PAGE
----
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Pumping from an overflow line of a water tank

Pumping from an overflow line of a water tank

Pumping from an overflow line of a water tank

(OP)
There is a tank(15m height) that is always overflowing during normal operation.

We plan to add a pump to pressurize the overflow stream so that it can be sent to a downstream hydrocyclone for particle separation.

We do not want to add a surge tank in between the tank and the pump for saving the capital.

But we are worry that air may be trapped in the water which may cause trouble for the pump.

Who can teach us about this issue.







RE: Pumping from an overflow line of a water tank

Ponderer,

Have you guys thought about augmenting a small vacuum source, capable of high-end vacuum, to the peak of the tank?  If the air content is relatively small, this vacuum pump can be very small, but fully capable of evacuating all entrained and peripheral free air in the atmosphere prior to the flow stream entry to the pump.  This system works!  Let me know what else you need to know.
Regards,
SASC

RE: Pumping from an overflow line of a water tank

Some thoughts.

1. If the vacuum maintained in the tank is less than the suction pressure (I am talking in absolute terms)of pump, will the water flow freely to pump?

2. If the vacuum maintained (again absolute) in the tank is more than that of suction pressure of pump, won't the air flow to the pump?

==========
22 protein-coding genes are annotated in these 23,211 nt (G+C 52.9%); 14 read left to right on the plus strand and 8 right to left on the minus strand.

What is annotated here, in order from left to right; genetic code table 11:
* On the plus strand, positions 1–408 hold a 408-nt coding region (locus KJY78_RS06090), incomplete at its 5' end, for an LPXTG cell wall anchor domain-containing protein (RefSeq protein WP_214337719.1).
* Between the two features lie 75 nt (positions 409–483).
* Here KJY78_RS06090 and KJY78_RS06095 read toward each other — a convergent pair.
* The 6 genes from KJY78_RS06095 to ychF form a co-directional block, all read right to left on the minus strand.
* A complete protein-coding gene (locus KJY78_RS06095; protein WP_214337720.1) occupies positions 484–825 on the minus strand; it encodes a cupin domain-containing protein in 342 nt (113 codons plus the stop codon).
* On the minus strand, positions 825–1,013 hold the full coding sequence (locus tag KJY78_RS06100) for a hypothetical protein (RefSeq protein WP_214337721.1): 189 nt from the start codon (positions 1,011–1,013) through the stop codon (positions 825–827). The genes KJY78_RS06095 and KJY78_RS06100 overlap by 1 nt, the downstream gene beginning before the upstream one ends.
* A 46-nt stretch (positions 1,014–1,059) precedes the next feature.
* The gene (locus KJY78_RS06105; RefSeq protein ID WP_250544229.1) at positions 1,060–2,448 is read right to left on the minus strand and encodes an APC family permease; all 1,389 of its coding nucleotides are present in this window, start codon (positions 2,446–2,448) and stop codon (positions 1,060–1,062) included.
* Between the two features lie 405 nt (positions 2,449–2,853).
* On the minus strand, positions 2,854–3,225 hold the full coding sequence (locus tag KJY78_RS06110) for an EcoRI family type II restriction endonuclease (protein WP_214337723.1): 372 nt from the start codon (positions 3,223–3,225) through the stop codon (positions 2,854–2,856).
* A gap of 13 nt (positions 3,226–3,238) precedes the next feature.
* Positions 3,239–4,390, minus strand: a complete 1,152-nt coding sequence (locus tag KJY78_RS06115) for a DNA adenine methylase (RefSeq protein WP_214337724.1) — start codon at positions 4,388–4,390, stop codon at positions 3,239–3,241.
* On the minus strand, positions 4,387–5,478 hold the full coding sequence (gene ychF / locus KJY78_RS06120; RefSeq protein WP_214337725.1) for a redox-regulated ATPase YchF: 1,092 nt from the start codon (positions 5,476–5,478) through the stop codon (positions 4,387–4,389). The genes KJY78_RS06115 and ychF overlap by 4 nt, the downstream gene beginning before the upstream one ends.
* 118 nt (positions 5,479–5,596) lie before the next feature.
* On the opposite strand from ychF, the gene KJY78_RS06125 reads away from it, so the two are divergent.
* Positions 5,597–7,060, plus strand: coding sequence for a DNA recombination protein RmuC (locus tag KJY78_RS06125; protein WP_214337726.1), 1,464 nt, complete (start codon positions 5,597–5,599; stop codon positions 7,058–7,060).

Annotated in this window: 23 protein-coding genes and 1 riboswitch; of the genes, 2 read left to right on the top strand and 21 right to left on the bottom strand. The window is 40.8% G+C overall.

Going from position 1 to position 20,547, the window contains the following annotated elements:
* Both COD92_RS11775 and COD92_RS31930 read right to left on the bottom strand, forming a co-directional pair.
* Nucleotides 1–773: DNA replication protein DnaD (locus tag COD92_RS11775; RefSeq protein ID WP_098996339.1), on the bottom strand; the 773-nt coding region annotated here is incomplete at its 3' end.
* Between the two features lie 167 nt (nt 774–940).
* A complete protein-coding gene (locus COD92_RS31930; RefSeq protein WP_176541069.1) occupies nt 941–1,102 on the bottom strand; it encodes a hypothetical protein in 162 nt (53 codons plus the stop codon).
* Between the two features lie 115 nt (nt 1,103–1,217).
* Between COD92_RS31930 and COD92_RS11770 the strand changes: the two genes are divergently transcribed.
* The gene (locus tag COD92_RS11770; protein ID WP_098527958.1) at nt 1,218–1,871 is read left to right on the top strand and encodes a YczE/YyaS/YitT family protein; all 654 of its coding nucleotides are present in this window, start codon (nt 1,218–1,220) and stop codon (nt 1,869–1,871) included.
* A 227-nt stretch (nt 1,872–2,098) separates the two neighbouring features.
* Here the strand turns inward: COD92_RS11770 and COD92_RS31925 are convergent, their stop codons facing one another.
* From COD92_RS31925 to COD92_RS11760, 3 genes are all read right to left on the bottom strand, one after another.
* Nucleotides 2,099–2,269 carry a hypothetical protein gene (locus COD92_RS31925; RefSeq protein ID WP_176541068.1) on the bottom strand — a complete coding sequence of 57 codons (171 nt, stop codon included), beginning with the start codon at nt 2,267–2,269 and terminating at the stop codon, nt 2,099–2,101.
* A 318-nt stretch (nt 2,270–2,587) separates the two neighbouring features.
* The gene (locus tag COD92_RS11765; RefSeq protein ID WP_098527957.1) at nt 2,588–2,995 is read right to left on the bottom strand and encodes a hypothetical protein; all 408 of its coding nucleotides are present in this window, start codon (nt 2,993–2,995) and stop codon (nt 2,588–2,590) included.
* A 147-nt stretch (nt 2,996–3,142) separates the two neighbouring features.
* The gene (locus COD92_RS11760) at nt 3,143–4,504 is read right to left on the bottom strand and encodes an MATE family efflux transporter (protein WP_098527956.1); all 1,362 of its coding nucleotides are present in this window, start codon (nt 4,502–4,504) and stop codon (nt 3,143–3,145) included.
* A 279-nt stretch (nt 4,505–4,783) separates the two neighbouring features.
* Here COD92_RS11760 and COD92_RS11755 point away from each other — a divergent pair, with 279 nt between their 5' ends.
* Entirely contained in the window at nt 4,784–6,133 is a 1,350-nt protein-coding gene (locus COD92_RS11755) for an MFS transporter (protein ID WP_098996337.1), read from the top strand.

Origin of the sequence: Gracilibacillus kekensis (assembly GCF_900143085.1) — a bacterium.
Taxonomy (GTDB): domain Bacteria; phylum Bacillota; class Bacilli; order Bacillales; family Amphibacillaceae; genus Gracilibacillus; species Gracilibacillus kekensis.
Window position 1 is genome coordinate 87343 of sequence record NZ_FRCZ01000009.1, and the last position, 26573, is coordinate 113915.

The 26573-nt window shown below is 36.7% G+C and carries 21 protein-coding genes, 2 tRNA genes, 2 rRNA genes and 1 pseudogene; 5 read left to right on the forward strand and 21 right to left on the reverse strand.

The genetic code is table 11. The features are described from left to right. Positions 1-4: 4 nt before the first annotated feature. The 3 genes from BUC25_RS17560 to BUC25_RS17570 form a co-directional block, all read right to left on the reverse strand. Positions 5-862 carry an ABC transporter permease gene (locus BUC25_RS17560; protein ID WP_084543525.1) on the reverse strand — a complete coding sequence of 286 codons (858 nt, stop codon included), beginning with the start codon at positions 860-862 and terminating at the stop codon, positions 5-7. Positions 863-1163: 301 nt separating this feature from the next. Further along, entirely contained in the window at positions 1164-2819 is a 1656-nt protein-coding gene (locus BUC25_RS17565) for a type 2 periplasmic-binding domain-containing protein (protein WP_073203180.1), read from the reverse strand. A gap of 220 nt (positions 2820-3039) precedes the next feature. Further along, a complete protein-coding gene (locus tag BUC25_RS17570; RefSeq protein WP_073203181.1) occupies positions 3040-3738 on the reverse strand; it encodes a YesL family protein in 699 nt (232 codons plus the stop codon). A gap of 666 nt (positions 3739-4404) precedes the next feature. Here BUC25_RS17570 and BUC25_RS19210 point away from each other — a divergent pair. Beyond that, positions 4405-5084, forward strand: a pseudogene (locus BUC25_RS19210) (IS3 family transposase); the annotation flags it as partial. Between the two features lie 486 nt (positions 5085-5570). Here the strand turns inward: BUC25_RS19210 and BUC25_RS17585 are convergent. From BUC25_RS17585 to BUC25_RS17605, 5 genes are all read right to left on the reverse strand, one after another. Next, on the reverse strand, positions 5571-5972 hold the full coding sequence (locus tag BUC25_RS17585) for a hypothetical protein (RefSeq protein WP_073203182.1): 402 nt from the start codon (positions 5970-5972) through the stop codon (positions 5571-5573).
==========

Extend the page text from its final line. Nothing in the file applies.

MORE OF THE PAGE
Is it a compulsory requirement that you should take pump suction from overflow? If not take the pumps suction from any of tank bottom nozzles and keep the pump flow rate equal to that of overflow rate. Otherwise my confined soul suggests a surge tank.

RE: Pumping from an overflow line of a water tank

Quark,

1)  Yes, the tank must be configured to have the overflow act as an internal weir....with the vacuum pump positioned at a point some distance above this weir.  In other words the vacuum will provide an head, but free flow of water at the overflow will not be disrupted as the overflow is positioned below the vacuum pump.
2)  I think you mean that in the instance that the vacuum source provides more vacuum force than the pump provides pumping force?  If this is the case, there will still be no issues as the level of the overflow will still be at a point below the vacuum pump and thus the vacuum pump will only receive air, not water.  Likewise, the pump will receive only water.  No conflict.

I think particulants/debris means you can't pump from the bottom of the tank.  This is a liquid-debris separation tank....correct?
Regards,
SASC

RE: Pumping from an overflow line of a water tank